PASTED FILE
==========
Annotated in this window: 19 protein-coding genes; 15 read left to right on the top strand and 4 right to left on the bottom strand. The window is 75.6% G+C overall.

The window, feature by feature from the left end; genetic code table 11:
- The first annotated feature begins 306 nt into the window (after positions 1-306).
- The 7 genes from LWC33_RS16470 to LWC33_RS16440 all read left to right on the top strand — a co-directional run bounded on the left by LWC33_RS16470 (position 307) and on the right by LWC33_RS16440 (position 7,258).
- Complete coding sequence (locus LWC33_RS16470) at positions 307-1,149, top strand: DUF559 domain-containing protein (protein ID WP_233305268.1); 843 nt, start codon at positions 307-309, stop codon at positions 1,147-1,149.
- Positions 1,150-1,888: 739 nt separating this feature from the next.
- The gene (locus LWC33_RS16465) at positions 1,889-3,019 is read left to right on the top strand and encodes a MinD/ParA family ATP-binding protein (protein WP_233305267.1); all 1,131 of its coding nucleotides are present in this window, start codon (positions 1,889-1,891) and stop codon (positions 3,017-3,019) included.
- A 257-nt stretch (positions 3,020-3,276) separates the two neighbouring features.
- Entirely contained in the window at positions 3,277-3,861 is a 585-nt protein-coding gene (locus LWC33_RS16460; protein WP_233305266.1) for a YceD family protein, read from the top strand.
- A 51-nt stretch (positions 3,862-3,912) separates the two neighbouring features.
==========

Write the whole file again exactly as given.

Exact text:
Annotated in this window: 19 protein-coding genes; 15 read left to right on the top strand and 4 right to left on the bottom strand. The window is 75.6% G+C overall.

The window, feature by feature from the left end; genetic code table 11:
- The first annotated feature begins 306 nt into the window (after positions 1-306).
- The 7 genes from LWC33_RS16470 to LWC33_RS16440 all read left to right on the top strand — a co-directional run bounded on the left by LWC33_RS16470 (position 307) and on the right by LWC33_RS16440 (position 7,258).
- Complete coding sequence (locus LWC33_RS16470) at positions 307-1,149, top strand: DUF559 domain-containing protein (protein ID WP_233305268.1); 843 nt, start codon at positions 307-309, stop codon at positions 1,147-1,149.
- Positions 1,150-1,888: 739 nt separating this feature from the next.
- The gene (locus LWC33_RS16465) at positions 1,889-3,019 is read left to right on the top strand and encodes a MinD/ParA family ATP-binding protein (protein WP_233305267.1); all 1,131 of its coding nucleotides are present in this window, start codon (positions 1,889-1,891) and stop codon (positions 3,017-3,019) included.
- A 257-nt stretch (positions 3,020-3,276) separates the two neighbouring features.
- Entirely contained in the window at positions 3,277-3,861 is a 585-nt protein-coding gene (locus LWC33_RS16460; protein WP_233305266.1) for a YceD family protein, read from the top strand.
- A 51-nt stretch (positions 3,862-3,912) separates the two neighbouring features.